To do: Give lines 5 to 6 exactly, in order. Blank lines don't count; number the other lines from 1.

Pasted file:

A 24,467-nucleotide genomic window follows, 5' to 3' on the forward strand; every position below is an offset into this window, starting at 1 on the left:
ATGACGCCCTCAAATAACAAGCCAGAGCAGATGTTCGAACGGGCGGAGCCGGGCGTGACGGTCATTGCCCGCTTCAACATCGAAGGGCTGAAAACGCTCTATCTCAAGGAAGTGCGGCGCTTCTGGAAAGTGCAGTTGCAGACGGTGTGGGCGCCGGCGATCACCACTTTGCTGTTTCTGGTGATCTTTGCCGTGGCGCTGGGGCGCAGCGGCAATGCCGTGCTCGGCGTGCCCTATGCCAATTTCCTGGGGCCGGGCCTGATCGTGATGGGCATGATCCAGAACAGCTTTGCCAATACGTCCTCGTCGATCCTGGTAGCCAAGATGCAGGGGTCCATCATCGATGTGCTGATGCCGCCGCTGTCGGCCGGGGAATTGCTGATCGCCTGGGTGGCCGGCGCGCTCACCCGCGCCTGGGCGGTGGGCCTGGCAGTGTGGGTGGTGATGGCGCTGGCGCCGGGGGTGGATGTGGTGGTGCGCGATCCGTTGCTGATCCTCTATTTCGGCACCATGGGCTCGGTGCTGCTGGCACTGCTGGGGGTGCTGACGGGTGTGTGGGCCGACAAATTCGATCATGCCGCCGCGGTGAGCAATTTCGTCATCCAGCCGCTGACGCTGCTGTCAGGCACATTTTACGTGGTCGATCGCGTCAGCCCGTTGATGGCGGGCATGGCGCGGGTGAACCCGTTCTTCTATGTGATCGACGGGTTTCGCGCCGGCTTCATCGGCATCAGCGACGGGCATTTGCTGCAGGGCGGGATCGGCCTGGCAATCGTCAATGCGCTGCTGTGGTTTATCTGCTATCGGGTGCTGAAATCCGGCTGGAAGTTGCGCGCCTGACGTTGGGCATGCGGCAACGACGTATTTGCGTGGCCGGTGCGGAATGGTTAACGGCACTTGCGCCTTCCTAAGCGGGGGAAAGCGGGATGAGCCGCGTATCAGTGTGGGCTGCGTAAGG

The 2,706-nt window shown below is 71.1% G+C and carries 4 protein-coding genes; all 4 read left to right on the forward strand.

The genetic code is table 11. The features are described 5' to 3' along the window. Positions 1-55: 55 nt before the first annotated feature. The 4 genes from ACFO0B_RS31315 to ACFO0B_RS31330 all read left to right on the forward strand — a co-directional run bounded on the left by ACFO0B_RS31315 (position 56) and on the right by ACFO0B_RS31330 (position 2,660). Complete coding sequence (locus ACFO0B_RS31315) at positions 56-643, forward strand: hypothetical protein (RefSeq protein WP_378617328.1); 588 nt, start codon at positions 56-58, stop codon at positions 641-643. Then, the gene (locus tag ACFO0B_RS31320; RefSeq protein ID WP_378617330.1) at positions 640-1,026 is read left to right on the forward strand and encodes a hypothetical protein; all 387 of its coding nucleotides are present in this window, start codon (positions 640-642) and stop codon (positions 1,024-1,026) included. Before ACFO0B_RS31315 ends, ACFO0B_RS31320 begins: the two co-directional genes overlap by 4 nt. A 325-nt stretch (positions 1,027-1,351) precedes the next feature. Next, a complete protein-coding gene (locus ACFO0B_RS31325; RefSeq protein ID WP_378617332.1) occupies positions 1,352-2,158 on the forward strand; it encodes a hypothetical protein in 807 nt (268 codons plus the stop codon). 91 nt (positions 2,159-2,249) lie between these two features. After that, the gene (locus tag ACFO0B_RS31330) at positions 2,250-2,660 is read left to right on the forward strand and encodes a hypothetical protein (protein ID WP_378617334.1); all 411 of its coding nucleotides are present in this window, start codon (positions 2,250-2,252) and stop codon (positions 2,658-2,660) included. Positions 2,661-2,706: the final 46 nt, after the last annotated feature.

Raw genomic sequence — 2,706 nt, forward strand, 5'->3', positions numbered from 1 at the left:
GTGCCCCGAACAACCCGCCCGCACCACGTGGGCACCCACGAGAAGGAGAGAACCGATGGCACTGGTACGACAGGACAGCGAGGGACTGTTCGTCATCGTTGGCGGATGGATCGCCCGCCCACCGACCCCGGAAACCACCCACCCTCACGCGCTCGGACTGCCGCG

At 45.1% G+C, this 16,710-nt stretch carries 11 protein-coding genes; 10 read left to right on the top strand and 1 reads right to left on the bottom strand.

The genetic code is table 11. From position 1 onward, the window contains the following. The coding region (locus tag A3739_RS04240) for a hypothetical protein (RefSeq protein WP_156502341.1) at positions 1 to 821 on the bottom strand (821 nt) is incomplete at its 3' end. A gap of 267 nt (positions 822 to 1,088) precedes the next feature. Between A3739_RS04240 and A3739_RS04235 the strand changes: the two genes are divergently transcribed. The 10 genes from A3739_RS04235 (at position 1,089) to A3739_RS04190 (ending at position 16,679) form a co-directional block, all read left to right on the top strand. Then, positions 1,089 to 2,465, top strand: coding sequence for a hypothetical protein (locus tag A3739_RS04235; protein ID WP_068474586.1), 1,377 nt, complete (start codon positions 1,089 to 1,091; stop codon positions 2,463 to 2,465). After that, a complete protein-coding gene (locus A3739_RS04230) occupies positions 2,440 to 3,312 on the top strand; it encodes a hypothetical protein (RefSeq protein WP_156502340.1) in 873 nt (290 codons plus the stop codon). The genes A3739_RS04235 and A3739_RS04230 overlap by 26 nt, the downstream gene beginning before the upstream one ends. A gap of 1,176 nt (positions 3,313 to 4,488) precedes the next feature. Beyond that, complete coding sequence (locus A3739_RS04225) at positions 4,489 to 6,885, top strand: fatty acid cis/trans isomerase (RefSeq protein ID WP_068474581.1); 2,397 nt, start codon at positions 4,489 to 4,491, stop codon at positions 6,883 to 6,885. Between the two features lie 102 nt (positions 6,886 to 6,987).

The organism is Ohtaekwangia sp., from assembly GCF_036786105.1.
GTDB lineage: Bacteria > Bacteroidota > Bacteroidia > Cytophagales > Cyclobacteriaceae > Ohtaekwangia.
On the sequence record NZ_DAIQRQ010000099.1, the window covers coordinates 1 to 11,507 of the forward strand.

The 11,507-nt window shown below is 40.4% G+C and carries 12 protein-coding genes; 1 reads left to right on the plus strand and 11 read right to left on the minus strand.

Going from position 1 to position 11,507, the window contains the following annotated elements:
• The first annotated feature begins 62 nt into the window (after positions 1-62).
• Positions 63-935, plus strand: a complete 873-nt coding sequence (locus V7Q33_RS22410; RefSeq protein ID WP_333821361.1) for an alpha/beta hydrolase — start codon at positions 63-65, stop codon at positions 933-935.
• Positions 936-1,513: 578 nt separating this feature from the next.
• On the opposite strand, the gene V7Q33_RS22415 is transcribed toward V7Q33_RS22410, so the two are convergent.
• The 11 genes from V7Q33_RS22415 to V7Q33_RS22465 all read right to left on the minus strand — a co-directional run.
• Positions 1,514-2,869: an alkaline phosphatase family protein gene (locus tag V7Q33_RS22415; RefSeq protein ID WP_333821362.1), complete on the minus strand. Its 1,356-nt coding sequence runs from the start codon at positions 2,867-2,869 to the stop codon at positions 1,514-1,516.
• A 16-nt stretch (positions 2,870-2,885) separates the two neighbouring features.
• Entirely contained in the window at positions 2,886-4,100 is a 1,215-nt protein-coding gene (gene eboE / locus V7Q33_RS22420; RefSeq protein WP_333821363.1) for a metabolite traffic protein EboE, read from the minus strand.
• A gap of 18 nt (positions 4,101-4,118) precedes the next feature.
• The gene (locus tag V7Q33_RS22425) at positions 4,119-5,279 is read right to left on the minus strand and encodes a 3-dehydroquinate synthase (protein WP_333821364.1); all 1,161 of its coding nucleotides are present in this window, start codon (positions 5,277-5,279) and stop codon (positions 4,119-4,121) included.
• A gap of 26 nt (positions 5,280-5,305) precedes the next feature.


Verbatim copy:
Raw genomic sequence — 2,706 nt, forward strand, 5'->3', positions numbered from 1 at the left:
GTGCCCCGAACAACCCGCCCGCACCACGTGGGCACCCACGAGAAGGAGAGAACCGATGGCACTGGTACGACAGGACAGCGAGGGACTGTTCGTCATCGTTGGCGGATGGATCGCCCGCCCACCGACCCCGGAAACCACCCACCCTCACGCGCTCGGACTGCCGCG